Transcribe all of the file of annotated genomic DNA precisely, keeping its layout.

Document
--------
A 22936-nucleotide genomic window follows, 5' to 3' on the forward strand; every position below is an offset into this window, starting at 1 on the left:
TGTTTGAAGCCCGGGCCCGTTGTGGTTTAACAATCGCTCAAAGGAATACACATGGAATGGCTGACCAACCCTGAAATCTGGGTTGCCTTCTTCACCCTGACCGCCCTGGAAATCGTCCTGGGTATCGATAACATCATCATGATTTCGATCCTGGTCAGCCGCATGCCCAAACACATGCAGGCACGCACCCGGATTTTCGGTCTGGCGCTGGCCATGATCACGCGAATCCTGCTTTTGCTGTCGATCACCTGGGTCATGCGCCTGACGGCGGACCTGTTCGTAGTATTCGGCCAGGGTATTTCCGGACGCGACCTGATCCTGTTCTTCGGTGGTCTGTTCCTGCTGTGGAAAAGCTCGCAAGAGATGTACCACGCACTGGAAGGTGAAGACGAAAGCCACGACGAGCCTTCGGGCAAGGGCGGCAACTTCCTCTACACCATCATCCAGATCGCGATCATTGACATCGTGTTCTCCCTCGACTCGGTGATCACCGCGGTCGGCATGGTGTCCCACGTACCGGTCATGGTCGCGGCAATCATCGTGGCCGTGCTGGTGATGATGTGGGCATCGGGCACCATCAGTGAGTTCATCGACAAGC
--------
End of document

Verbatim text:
A 22936-nucleotide genomic window follows, 5' to 3' on the forward strand; every position below is an offset into this window, starting at 1 on the left:
TGTTTGAAGCCCGGGCCCGTTGTGGTTTAACAATCGCTCAAAGGAATACACATGGAATGGCTGACCAACCCTGAAATCTGGGTTGCCTTCTTCACCCTGACCGCCCTGGAAATCGTCCTGGGTATCGATAACATCATCATGATTTCGATCCTGGTCAGCCGCATGCCCAAACACATGCAGGCACGCACCCGGATTTTCGGTCTGGCGCTGGCCATGATCACGCGAATCCTGCTTTTGCTGTCGATCACCTGGGTCATGCGCCTGACGGCGGACCTGTTCGTAGTATTCGGCCAGGGTATTTCCGGACGCGACCTGATCCTGTTCTTCGGTGGTCTGTTCCTGCTGTGGAAAAGCTCGCAAGAGATGTACCACGCACTGGAAGGTGAAGACGAAAGCCACGACGAGCCTTCGGGCAAGGGCGGCAACTTCCTCTACACCATCATCCAGATCGCGATCATTGACATCGTGTTCTCCCTCGACTCGGTGATCACCGCGGTCGGCATGGTGTCCCACGTACCGGTCATGGTCGCGGCAATCATCGTGGCCGTGCTGGTGATGATGTGGGCATCGGGCACCATCAGTGAGTTCATCGACAAGC